Fort Myers’ historical African-American society has always believed in the importance of a high school education, and Dunbar High School was built in 1927 to fulfill that goal. Lee County’s black citizens had to pay for part of the construction themselves, and the Board of Education cut costs further by reusing architectural plans from Edison Park Elementary, a white school across town. Dunbar High School became a hub of activity. Named after revered black poet Paul Laurence Dunbar, it was a significant boost to the black community because before its construction, black students were only taught through eighth grade. With the high school open, black students throughout Lee County as far as Sanibel Island, and neighboring Charlotte and Collier counties, were able to receive a public high school education. In the 1961/1962 school year, students from grades 9-12 were transferred to the new Dunbar Senior High School on east Edison Avenue. This building then became Dunbar Junior High for two years until the junior high students joined the high school location. In 1977, the original building was renamed Dunbar Community School. Prior to that, it was used as a 7th grade learning center and a middle school. It is now an adult and community education center, continuing its outreach to young and old alike. In 1992, it was listed on the National Registry of Historical Places.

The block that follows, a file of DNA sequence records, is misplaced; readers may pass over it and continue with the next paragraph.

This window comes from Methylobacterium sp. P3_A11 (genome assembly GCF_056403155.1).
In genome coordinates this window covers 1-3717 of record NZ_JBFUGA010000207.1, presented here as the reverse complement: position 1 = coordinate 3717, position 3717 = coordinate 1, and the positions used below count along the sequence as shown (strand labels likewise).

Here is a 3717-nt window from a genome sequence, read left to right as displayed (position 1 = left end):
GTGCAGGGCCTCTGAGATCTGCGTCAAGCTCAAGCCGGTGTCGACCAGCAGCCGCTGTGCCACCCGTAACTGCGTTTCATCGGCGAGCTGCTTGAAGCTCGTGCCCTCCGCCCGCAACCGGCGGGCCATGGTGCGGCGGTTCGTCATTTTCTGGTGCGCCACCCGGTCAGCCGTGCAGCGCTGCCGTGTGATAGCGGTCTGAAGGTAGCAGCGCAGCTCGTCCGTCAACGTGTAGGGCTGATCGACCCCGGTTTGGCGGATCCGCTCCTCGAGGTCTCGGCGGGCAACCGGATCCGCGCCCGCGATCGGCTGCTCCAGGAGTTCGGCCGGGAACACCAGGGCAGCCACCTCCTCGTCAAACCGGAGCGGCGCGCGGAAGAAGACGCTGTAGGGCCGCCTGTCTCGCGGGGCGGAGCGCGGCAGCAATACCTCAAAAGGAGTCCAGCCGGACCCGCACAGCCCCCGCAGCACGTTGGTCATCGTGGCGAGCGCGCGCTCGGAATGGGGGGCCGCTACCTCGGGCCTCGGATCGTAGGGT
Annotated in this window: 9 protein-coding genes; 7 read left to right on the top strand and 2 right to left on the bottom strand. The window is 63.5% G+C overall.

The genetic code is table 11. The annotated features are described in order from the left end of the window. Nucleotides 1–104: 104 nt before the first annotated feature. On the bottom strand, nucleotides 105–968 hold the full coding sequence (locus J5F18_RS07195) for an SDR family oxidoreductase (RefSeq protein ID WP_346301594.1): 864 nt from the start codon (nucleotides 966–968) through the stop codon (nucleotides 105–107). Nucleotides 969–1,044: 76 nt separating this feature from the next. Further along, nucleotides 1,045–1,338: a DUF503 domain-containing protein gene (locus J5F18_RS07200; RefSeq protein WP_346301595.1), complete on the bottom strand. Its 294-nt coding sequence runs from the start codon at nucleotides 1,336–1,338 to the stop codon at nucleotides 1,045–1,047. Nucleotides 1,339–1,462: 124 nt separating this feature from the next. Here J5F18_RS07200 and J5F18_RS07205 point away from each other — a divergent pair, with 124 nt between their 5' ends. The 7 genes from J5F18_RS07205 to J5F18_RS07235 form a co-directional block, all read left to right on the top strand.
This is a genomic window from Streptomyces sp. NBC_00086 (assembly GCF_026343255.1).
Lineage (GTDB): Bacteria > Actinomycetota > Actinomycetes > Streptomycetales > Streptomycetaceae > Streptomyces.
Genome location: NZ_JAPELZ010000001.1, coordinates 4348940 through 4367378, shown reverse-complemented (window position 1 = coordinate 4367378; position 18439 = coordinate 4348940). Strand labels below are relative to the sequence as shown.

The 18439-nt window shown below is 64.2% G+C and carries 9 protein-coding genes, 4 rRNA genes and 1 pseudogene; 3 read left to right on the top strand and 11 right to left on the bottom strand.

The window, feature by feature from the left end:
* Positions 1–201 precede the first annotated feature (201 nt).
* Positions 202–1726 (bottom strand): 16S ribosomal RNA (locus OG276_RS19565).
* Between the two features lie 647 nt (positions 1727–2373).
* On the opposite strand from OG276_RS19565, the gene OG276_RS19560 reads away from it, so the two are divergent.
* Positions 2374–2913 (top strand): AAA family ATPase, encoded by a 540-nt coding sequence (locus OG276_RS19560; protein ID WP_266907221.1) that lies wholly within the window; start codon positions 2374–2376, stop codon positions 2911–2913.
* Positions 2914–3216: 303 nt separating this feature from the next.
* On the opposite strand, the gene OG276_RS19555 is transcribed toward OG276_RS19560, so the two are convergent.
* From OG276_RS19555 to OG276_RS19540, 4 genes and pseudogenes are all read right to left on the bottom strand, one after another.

More information about Dunbar Community School may be found here.